One of my friends in Yuza-machi, Reiko Domon, is the leader of the local quilt group, Peaceful Hearts. Her work has increasingly used the traditional Yuza Sashiko hitomezashi patterns in new and innovative ways, helping to breathe new life into sashiko by finding modern uses for these traditional designs. She sent me two books which arrived while I was away - one is "Craftspeople's craft work of Japan" (book - click here to go to the website (Japanese)) and the other is 'Patchwork Club" magazine, both of which have features about Yuza Sashiko.
The first book features Reiko's work, with many small articles made from Yuza-sashiko, while the patchwork magazine shows the work of Yuza Sashiko School, classes run by Reiko and my sashiko teacher, Chie Ikeda, with many works by different stitchers. I will post scans from that magazine in another post soon. Please be patient - these are large scans and the blog will take slightly longer to load than with regular photos! Also, if you don't have Japanese language fonts enabled on your computer, the Japanese text I'm typing will look like a series of punctuation marks etc. all mixed up.
職人仕事の日本 (Craftspeople's craft work of Japan) Vol 4 - cover
The article title refers to teaching Yuza Sashiko.
I will see if I can get some help re translating the longer sections of text, as my Japanese reading abilities aren't very good! As usual, click the images to see them full size.
Reiko stitching - the photos on the right show the front and back of the same pattern, which combines hexagons (longevity) with diamonds (increase), filled in with little lozenge-shaped motifs inspired by kasuri (ikat) designs.
Sashiko is a skill which has undergone many changes in the last hundred years, from being a mostly ultilitarian necsssity, but with decorative possibilities, to a craft that can be used for modern items that need to be just as hardwearing as the old farmer's waistcoats (like the one in the second photo above) - Yuza Sashiko is excellent for modern items like handbags, shopping bags, wallets, sewing goods, and any items that need to be handled and used a lot. It reinforces the fabric while adding traditional decorative designs, which also have symbolic meanings, such as long life for hexagonal patterns (the pattern of a turtle shell). Many Yuza Sashiko patterns have similar designs to the small komon stencilled patterns that were used for samurai kamishimo (a formal waistcoat and hakama pants set).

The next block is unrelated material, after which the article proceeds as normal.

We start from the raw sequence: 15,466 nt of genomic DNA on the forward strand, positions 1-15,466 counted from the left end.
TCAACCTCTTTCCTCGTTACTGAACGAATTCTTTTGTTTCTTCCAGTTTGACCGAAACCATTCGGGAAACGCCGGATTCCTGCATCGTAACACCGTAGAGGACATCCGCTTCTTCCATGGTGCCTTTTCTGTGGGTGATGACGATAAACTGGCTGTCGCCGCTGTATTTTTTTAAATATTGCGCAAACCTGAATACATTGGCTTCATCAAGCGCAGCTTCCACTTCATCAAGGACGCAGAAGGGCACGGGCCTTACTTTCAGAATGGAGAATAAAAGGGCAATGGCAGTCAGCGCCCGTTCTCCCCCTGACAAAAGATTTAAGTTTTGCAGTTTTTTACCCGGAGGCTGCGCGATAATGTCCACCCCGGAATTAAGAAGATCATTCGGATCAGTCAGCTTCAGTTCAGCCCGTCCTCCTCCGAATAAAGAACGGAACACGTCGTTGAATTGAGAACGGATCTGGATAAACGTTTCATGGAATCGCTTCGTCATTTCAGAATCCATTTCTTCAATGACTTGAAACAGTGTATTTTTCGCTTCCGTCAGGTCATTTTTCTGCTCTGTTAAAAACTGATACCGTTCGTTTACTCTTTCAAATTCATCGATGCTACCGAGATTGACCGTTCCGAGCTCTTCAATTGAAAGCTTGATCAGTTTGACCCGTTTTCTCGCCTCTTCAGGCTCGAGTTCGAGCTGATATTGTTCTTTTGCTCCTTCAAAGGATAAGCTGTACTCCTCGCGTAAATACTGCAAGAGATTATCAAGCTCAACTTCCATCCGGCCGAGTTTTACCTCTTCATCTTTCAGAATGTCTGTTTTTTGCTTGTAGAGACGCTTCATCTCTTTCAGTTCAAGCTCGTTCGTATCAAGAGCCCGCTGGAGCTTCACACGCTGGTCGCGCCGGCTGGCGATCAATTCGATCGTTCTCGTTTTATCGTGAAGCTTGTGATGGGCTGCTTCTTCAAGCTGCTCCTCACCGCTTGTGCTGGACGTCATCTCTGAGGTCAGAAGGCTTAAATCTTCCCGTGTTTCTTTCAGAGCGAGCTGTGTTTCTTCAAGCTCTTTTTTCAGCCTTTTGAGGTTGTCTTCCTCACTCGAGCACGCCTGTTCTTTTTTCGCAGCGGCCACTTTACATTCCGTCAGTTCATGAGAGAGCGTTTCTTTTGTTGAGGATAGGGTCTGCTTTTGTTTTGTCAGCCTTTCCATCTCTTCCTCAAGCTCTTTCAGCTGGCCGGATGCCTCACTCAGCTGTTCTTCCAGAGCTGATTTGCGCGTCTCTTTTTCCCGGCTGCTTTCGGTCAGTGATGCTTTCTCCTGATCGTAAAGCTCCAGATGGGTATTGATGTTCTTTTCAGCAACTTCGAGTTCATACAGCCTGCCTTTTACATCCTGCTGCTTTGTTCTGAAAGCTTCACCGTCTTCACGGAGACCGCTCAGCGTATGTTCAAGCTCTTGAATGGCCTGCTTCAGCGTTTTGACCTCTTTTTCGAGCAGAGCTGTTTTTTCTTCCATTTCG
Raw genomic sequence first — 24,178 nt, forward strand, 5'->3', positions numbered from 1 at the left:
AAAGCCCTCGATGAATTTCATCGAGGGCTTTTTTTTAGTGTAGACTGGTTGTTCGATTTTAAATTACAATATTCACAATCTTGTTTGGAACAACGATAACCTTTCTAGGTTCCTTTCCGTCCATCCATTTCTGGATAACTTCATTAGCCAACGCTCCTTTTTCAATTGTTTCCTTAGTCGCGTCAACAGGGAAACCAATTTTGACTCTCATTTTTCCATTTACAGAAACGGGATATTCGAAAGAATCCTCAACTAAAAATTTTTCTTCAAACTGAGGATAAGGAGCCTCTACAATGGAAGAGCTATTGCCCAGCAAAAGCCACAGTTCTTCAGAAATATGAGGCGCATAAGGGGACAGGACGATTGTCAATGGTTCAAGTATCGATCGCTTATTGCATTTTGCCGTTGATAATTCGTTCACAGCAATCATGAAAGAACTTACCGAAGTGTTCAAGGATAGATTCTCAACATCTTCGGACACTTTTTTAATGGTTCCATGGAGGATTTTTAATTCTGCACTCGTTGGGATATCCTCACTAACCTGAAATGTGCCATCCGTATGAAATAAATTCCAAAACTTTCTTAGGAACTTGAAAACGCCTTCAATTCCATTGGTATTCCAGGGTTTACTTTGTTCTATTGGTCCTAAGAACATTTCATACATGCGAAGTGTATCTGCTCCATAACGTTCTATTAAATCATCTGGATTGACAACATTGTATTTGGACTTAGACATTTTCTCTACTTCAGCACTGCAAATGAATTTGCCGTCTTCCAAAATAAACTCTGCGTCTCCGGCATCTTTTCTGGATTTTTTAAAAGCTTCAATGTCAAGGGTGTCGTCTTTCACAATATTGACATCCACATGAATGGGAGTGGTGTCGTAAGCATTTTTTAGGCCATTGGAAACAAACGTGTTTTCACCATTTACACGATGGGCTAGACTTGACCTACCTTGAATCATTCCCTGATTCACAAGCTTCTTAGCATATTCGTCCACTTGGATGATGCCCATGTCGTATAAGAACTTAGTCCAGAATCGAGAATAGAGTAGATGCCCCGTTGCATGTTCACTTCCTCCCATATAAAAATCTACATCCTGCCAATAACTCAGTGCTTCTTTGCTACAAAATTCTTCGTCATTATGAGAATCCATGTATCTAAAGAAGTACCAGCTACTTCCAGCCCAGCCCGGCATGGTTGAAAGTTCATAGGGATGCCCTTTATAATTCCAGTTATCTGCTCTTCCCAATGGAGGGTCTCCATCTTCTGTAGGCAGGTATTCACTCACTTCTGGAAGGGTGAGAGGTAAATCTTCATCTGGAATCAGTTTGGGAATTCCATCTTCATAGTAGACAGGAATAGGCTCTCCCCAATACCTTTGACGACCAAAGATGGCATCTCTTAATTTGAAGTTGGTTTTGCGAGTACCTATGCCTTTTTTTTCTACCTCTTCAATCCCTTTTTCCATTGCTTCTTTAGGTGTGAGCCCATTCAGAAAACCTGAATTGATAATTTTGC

Like any tradition, it has to evolve to survive. I don't agree with the idea that sashiko is a dying art. It is just too popular in Japan and, today, all over the world for that to be the case. It is not an exaggeration to state that you can buy sashiko books, threads, fabrics, needles etc. in almost any sewing shop in Japan, which is hardly the mark of a craft which is dying out, and most Japanese homes probably have something made in sashiko (even if only toilet paper covers!) It is true that today the items people are making will not be hanten workjackets any more than quilters in the UK will be making huge North Country or Welsh wholecloth quilts - we are taking the traditional designs and using them to make smaller articles suitable to our lives today, but this does not imply that the patterns are any less meaningful or symbolic for contemporary quilters. Think of how many times a quilter tells you that they included a particular pattern, fabric or colour because they were making a piece of work with a special person in mind. A modern British quilter stitching a sashiko quilt for her husband is just as likely to include patterns like urokozashi ((fish) scale stitch) or a koi motif if his hobby is fishing as a Japanese stitcher at the end of the nineteenth century might have decorated her fisherman husband's waistcoat with the same urokozashi.